Judge Carl E. Colloms Honored with 2020 Distinguished Entrepreneur Award
The Goodfriend School of Business presented the 7th annual Distinguished Entrepreneur Award last week, honoring the Honorable Carl E. Colloms during a ceremony on a sunny Wednesday afternoon in Wallace Square.
Judge Colloms led a distinguished career as an attorney, judge, magistrate, and real estate property investor. After graduating from Tennessee Wesleyan College in 1964 and earning his law degree from the University of Tennessee in 1966, Judge Colloms practiced law and served as a city and county judge before venturing into real estate development.
His company, Colloms & Associates, Inc. Property Development and Management, owned 33 apartment complexes, containing 840 units, as well as five nursing homes. Judge Colloms continued his law career, serving as a child support magistrate until his retirement in 2012.
At the event, Colloms shared a series of pieces of advice with students in attendance as they venture into business, including “be prepared,” “education is important,” “take care of your employees,” and more.
“Education is important,” Judge Colloms said, “an important first step for success in the business world. My time as a student here at TWU was a journey that prepared me for my studies at UT Law school. I had some friends here at Tennessee Wesleyan, and a couple of professors who reached out to me with good advice that helped prepare me for UT Law school.”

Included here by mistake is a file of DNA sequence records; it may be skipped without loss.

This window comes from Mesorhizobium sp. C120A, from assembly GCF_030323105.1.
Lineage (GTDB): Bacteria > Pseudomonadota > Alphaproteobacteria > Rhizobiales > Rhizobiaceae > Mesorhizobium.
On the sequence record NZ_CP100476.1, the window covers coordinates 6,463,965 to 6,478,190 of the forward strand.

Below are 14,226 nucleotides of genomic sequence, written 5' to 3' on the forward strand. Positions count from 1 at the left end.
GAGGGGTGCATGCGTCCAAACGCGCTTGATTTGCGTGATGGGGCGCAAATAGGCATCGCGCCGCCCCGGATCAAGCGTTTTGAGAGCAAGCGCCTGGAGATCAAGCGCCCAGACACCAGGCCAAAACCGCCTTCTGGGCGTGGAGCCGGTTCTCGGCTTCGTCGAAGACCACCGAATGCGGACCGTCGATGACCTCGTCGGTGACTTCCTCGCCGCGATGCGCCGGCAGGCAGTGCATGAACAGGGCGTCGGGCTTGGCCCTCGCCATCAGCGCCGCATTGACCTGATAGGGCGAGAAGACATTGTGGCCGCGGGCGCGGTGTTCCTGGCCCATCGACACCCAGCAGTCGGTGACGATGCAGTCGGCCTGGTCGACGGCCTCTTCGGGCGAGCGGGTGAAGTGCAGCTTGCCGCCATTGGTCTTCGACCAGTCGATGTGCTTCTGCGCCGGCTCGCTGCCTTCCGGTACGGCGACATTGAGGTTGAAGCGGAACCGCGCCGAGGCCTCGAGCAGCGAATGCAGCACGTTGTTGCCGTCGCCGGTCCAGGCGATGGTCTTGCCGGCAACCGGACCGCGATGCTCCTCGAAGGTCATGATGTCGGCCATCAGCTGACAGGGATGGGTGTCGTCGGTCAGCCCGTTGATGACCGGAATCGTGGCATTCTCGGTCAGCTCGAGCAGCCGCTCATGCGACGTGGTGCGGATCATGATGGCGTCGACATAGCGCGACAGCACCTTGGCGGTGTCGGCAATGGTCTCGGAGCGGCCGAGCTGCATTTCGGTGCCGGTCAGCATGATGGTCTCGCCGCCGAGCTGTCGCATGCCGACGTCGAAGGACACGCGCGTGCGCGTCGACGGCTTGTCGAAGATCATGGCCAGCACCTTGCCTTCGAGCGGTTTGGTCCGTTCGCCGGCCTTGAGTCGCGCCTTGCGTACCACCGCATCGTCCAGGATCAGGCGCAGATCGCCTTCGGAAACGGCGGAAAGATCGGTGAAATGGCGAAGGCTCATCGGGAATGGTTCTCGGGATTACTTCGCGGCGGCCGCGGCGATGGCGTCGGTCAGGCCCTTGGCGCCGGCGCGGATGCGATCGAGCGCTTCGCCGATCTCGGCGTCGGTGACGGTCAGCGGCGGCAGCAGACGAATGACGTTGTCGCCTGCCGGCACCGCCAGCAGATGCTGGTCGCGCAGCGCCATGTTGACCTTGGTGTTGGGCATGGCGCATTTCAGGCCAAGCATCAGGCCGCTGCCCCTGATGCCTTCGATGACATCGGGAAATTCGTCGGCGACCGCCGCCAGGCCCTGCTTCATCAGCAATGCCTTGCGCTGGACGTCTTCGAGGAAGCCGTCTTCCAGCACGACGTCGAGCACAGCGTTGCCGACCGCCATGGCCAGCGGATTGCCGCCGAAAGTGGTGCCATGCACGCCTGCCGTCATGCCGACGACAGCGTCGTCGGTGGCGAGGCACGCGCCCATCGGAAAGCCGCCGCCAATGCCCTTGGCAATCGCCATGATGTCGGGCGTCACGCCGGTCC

Growing up on a farm in Charleston, Tennessee, Judge Colloms was a first-generation college student who was only able to attend school thanks to a Veterans of Foreign Wars (VFW) scholarship. That opportunity for Judge Colloms was the foundation for years of philanthropy, particularly in the area of higher education.
Judge Colloms has donated millions of dollars to area institutions, including a $2 million gift to the Proud Heritage, Strong Future capital campaign. This contribution was instrumental in the construction of the Colloms Campus Center, which provides student services, career preparation, academic support, and more, for future generations of TWU students.
“God works in mysterious ways,” a humble and thankful Colloms said quoting William Cowper, the British poet and hymn writer. “His wonders to perform.”(emphasis added)
“I believe that.”